Allow me to break the etiquette of TDK for a moment to whore for a television show. If you have not yet seen Newsroom, a new series on HBO, then you should. The first episode was provided by HBO on YouTube for free and I was hooked (brilliant marketing by HBO by the way, I'm sure I'm not the only one to subscribe after watching it). Jeff Daniels' monolog near the beginning of the series, which sets the stage for the whole premise of the show, is an absolute must. It summarizes the state of our country with absolute precision, and I'm sure I'm not the only one to suspect that their thoughts had been stolen by Aaron Sorkin (except that the writing is clearer, more concise, and more compelling than anything my noggin has been able to assemble).
The show eviscerates mainstream journalism by showing what network news should be/could be like using real world stories as a plot device. It speaks the truth that the networks are either too scared or too bought out to tell. The only fault in the show is that it is on HBO and thus doesn't reach the audiences that so desperately need to see it. Here's to early syndication, so that a broader audience can see it while it is still relevant.
Kudos and thanks to Aaron Sorkin and HBO. Finally something on T.V. worth watching that doesn't involve zombies or meth dealers.
Firemen/women. Policemen/women. Soldiers. Sailors. Airmen/women. Marines. Guardsmen/women.
What do they all have in common? They are all government employees that the Teabaggers and the Wingnuts hate so much, except for when they can exploit them as props in faux-patriotic political pieces. The 10th Anniversary of 9/11, if nothing else, has clearly demonstrated to me just how soulless the Republican party truly is. It is disconcerting to me just how many of the above employee groups consider themselves members of a party that loathes them so much.
Finger pointing, blame-gaming, attacks on character, catch phrases like "socialist agenda" and "party of the rich" are not going to fix the economy. This administration has not engaged in compromise so much as prostitution over the last 2 years. Harsh, but true. We need some bold initiatives that appeal to both sides of the isle to get us out of this economic funk, backed by leadership with spinal fortitude and the willingness to eat a few shit-sandwiches while making the feast.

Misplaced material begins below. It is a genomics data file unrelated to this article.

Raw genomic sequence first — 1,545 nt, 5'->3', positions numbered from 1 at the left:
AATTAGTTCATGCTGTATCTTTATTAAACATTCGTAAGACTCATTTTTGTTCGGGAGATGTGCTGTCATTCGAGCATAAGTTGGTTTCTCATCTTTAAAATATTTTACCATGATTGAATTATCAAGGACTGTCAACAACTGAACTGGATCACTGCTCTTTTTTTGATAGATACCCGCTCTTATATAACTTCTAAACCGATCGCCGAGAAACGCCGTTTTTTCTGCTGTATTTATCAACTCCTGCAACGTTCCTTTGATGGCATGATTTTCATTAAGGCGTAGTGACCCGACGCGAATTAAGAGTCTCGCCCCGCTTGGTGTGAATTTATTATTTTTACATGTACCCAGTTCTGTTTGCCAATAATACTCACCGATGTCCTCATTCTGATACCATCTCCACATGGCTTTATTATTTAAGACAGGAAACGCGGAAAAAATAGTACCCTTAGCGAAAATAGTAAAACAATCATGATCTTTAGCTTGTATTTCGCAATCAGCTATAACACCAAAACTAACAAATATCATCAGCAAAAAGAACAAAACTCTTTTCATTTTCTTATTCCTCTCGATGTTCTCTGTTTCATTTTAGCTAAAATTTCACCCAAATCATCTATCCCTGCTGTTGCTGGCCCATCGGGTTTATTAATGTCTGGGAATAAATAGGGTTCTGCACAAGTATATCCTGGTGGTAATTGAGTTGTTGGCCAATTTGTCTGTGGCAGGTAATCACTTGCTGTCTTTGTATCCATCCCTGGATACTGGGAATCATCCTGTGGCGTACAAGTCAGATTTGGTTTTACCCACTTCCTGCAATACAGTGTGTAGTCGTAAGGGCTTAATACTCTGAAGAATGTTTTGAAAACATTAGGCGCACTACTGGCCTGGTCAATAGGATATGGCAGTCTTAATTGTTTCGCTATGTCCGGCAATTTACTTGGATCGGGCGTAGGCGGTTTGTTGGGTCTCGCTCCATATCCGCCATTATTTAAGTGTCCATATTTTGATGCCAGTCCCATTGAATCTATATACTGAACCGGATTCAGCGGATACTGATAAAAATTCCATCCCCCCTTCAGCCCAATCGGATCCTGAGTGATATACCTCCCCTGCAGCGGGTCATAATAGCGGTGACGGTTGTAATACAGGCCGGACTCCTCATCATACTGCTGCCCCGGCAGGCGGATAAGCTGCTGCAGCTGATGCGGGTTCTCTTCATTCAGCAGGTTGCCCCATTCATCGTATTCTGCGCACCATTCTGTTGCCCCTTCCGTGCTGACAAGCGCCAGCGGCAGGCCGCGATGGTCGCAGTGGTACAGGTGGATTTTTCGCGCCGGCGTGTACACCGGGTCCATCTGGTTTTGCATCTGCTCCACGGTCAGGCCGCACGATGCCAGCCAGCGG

The sad part is that it isn't really that damned hard, if partisan politics could be put aside for a while. Here is one neophyte's proposal that I believe could gain broad bi-partisan support and actually do something about improving our economic outlook, without throwing any particular class under the bus.
The tragedy in Tucson today has everyone pointing fingers. A fake Facebook page was hastily put up, apparently by right-wing operatives or advocates, to imply that the assailant was a liberal Obama supporter. Posts on You Tube and MySpace that appear much more likely to be genuine resolve a person that is not of any particular political disposition other than that of the now populist anti-government variety. They also cast definition on someone who is significantly mentally unstable. But the question that everyone seems to be focusing on is, "Was this person a Republican, a Democrat or a Tea-Partier?" My question is, does it matter?
There has been a lot of complaining about the complaining going on in liberal circles lately. Those of us who unabashedly call ourselves "liberal" are feeling pretty sour about how most of the last two years have gone, and we have been voicing our displeasure about it more and more. The typical response to this is